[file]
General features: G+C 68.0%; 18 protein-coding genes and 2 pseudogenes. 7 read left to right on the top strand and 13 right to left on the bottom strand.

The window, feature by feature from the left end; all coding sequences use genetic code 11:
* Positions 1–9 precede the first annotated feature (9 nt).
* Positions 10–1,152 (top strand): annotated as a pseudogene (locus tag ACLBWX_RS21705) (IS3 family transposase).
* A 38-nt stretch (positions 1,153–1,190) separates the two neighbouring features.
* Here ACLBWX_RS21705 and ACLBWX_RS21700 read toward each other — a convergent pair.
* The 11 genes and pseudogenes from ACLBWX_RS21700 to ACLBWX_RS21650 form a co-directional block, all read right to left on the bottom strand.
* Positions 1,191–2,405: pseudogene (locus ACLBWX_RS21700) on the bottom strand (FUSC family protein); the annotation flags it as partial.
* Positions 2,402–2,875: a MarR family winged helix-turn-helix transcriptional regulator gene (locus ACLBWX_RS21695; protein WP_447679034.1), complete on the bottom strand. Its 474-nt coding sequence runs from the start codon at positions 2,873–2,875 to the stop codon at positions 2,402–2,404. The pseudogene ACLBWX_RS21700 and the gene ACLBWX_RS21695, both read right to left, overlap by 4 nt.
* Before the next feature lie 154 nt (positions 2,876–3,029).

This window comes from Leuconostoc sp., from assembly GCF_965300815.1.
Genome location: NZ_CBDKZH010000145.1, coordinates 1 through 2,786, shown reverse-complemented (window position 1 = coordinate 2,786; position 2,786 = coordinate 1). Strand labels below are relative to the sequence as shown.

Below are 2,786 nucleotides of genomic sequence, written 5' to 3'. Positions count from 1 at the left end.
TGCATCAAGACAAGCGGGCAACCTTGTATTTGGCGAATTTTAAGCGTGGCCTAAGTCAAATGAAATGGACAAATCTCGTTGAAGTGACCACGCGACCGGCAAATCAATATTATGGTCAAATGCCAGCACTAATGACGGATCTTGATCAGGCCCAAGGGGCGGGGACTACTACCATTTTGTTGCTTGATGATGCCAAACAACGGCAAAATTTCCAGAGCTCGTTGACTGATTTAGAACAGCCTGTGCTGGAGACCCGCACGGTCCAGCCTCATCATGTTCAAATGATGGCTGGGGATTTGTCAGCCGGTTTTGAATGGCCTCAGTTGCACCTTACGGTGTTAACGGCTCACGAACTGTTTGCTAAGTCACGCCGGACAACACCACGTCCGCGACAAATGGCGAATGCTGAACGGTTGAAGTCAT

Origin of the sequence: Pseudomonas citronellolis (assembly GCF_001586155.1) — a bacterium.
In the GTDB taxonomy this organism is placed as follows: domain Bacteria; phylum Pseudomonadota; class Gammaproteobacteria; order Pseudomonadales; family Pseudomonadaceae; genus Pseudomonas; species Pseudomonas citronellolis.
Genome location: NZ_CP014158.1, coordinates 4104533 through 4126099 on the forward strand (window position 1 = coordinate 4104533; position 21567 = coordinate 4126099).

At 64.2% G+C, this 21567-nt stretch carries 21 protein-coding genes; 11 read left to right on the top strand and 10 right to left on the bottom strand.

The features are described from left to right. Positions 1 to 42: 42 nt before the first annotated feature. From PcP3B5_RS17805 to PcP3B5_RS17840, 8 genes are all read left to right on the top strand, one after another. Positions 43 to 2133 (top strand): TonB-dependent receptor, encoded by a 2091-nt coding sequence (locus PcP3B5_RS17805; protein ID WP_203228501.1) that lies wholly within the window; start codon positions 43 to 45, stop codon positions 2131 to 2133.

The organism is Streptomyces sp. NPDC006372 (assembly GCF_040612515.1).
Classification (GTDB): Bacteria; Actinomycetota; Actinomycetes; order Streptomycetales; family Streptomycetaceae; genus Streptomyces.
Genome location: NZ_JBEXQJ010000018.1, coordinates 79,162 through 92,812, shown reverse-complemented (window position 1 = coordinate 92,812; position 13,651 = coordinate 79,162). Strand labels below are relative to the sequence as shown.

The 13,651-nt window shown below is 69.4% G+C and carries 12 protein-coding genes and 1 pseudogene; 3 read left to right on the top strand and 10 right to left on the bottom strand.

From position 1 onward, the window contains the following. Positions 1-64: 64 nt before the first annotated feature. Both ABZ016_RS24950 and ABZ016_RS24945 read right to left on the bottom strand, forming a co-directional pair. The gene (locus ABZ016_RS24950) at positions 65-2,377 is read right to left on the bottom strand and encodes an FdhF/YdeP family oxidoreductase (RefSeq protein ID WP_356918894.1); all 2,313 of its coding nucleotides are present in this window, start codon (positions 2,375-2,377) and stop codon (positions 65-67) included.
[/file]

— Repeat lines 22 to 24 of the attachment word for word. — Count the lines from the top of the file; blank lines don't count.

Genome location: NZ_JBEXQJ010000018.1, coordinates 79,162 through 92,812, shown reverse-complemented (window position 1 = coordinate 92,812; position 13,651 = coordinate 79,162). Strand labels below are relative to the sequence as shown.

The 13,651-nt window shown below is 69.4% G+C and carries 12 protein-coding genes and 1 pseudogene; 3 read left to right on the top strand and 10 right to left on the bottom strand.

From position 1 onward, the window contains the following. Positions 1-64: 64 nt before the first annotated feature. Both ABZ016_RS24950 and ABZ016_RS24945 read right to left on the bottom strand, forming a co-directional pair. The gene (locus ABZ016_RS24950) at positions 65-2,377 is read right to left on the bottom strand and encodes an FdhF/YdeP family oxidoreductase (RefSeq protein ID WP_356918894.1); all 2,313 of its coding nucleotides are present in this window, start codon (positions 2,375-2,377) and stop codon (positions 65-67) included.